Blazing Barometer (LoC) In India-Pakistan Relations – OpEd
For the aggressive behavior and provocative policies of an emerging nuclear so-called responsible state, it is worth noting in the current milieu. The existing elected government or more precisely BJP’s aggressive military posture concerns both China and Pakistan. It has been observed at the time of formulation of Indian foreign policy that the new Prime Minister, Narendra Modi is focusing the economy and many domestic issues along with re-formulizing its international relations; especially with the US regarding Indo-US Nuclear Deal, China and Japan and its unsettled relations with its western neighbor Pakistan.
There were some changes anticipated in the manifesto of BJP, it was proposed to expand its ‘web of allies’ and that it would adopt the policy of ‘zero tolerance’ on terrorism. Another blazing agenda on the manifesto was regarding its pledge to reconsider the nuclear doctrine of ‘no first use,’ which has actually sparked the storm all around.
Gravely, the border violations are once again on the screens and discussion forums around the globe. Albeit these border skirmishes transpire more or less rather frequently in spite of 2003 cease-fire agreement. Incidentally, the 2003 cease-fire agreement among India and Pakistan has been continuously and blatantly violated from the past few years. The Line of Control (LoC) and the Working Boundary (WB) between two nuclear armed states; India Pakistan is under tense spike and is subject of disobedience of the preceding agreements in this regard. A rapid and swift escalation of violence, stronger than the usual posturing from both governments and a departure from the usual methods of resolution are what sets the current conflict apart.’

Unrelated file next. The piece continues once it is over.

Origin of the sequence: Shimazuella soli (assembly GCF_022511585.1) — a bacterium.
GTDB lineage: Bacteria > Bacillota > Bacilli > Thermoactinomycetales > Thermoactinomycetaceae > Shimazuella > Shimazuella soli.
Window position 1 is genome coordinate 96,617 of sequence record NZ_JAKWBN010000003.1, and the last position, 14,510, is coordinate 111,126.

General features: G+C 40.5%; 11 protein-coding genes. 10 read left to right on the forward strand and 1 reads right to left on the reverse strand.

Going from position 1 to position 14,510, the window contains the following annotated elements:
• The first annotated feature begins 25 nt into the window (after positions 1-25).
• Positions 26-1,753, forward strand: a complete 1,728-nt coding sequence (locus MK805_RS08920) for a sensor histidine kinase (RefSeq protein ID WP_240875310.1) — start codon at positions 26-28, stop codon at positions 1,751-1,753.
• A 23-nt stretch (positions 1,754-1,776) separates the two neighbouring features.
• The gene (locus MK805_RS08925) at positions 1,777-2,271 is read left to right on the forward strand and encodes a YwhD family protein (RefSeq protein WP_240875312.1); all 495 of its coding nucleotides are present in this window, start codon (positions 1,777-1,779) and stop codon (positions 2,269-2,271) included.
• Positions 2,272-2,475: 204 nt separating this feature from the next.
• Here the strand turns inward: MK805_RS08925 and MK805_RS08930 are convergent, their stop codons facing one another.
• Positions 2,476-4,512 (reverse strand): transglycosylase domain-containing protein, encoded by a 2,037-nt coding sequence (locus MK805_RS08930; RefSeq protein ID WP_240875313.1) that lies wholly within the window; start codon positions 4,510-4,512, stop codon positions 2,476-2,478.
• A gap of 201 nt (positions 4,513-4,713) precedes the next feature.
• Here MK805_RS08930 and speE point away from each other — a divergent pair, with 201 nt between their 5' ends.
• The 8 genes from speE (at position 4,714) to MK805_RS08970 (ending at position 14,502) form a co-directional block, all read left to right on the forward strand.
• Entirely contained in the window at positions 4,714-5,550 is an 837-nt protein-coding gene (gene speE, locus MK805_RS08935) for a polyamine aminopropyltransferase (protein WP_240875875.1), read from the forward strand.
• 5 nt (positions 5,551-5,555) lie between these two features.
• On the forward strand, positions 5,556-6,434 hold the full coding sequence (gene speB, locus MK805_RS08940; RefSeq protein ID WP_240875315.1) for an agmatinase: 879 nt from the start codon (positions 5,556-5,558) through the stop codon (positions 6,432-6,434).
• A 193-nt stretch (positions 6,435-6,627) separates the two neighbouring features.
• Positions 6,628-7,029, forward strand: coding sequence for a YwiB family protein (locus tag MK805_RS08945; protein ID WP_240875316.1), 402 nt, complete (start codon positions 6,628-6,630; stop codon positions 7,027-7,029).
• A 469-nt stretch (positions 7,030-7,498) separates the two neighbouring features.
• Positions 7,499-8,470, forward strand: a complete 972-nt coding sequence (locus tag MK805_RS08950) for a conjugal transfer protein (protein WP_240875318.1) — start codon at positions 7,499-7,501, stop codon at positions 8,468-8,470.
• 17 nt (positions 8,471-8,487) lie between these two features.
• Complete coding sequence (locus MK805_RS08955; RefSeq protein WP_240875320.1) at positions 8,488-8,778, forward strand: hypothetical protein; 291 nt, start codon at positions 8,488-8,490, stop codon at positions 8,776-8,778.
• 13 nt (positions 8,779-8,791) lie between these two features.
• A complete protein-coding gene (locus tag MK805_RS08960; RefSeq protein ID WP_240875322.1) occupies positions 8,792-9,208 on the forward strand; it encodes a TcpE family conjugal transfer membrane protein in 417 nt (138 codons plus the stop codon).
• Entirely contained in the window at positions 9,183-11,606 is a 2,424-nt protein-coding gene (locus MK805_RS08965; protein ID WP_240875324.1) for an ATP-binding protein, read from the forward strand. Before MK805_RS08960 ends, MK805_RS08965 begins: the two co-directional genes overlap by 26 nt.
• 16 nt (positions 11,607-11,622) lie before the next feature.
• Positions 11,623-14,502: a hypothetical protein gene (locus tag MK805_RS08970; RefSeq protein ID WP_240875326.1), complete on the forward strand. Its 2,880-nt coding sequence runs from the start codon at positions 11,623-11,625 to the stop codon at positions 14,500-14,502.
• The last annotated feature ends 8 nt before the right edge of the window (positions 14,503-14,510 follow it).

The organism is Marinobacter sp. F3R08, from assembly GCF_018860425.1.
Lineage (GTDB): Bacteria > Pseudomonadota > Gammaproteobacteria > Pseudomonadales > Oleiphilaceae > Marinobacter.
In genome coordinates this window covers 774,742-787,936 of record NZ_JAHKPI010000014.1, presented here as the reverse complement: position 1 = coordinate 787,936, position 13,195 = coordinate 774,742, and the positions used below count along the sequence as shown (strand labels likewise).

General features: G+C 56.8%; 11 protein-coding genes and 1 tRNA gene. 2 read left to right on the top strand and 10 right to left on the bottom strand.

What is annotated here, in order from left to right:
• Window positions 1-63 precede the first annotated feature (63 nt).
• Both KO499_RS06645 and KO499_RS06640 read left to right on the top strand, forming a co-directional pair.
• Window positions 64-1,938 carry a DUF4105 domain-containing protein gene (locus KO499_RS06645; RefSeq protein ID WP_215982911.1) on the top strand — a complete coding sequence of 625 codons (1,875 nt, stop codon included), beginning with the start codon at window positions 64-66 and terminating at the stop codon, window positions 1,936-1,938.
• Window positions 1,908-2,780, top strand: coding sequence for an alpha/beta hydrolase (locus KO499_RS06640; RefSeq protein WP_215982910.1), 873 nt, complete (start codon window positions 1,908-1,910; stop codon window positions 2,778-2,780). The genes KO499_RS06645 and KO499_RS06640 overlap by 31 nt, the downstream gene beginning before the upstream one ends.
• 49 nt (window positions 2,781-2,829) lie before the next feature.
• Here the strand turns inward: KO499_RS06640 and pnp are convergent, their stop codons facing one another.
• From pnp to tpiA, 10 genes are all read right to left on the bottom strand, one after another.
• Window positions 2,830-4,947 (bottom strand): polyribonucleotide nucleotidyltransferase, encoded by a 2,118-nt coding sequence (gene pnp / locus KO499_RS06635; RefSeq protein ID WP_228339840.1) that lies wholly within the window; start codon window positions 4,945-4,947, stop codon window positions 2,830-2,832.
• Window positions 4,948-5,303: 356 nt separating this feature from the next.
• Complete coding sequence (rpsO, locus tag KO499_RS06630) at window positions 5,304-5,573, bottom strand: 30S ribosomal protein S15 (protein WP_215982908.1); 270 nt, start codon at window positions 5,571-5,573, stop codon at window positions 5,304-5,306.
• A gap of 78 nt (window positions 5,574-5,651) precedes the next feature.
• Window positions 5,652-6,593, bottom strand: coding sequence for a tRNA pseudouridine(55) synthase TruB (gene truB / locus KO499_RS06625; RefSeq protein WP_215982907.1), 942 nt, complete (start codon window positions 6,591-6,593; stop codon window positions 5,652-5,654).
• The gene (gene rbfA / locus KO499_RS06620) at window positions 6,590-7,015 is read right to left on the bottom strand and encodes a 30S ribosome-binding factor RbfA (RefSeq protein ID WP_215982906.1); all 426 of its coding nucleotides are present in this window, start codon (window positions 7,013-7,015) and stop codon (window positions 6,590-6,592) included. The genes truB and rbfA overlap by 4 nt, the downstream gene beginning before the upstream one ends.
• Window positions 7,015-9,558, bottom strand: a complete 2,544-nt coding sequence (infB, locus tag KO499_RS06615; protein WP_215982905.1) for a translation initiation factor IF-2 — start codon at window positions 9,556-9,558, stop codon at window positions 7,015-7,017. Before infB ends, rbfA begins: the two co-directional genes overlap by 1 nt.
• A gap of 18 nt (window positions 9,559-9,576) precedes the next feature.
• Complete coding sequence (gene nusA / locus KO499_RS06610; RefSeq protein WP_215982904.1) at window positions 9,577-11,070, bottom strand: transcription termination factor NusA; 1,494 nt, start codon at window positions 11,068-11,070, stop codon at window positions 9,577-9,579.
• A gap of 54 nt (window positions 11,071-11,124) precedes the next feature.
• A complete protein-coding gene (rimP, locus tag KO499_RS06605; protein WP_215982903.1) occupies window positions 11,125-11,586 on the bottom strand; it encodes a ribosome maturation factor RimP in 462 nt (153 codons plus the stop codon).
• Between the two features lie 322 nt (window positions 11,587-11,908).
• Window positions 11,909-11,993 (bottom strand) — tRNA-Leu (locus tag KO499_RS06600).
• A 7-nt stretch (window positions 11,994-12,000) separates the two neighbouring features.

It is worth mentioning here that the nature of confrontation has been changing on either side. Even though the unfortunate cases of cross border attacks is a time in and time out practice followed by Indian army that is, of course retaliated by Pakistan but the state of affairs regarding the strategy adopted by India this time, is pretty different. The hardliner BJP’s leader should be accredited fully, who proved himself the same, as that of BJP’s (formerly) perceived course of actions toward Pakistan notwithstanding to his pre-election campaign that pretended to restore firm ties with Pakistan.
The on-going tension at the LoC and Working Boundary actually, defines the future intentions of the newly elected democratic government. More specifically, it’s been transformed in the way Modi wants to shape its foreign policy towards Pakistan and vis-a-vis the region. The contemporary scenario in this regard, is stimulating a challenge to South Asian security that is already under huge stress due to the likely post-2014 emerging strategic environment. Indubitably, the destabilizing incident, not only deteriorate bilateral relations among both nations but also exacerbate regional stability along with the stronger intentions of re-shaping their military postures.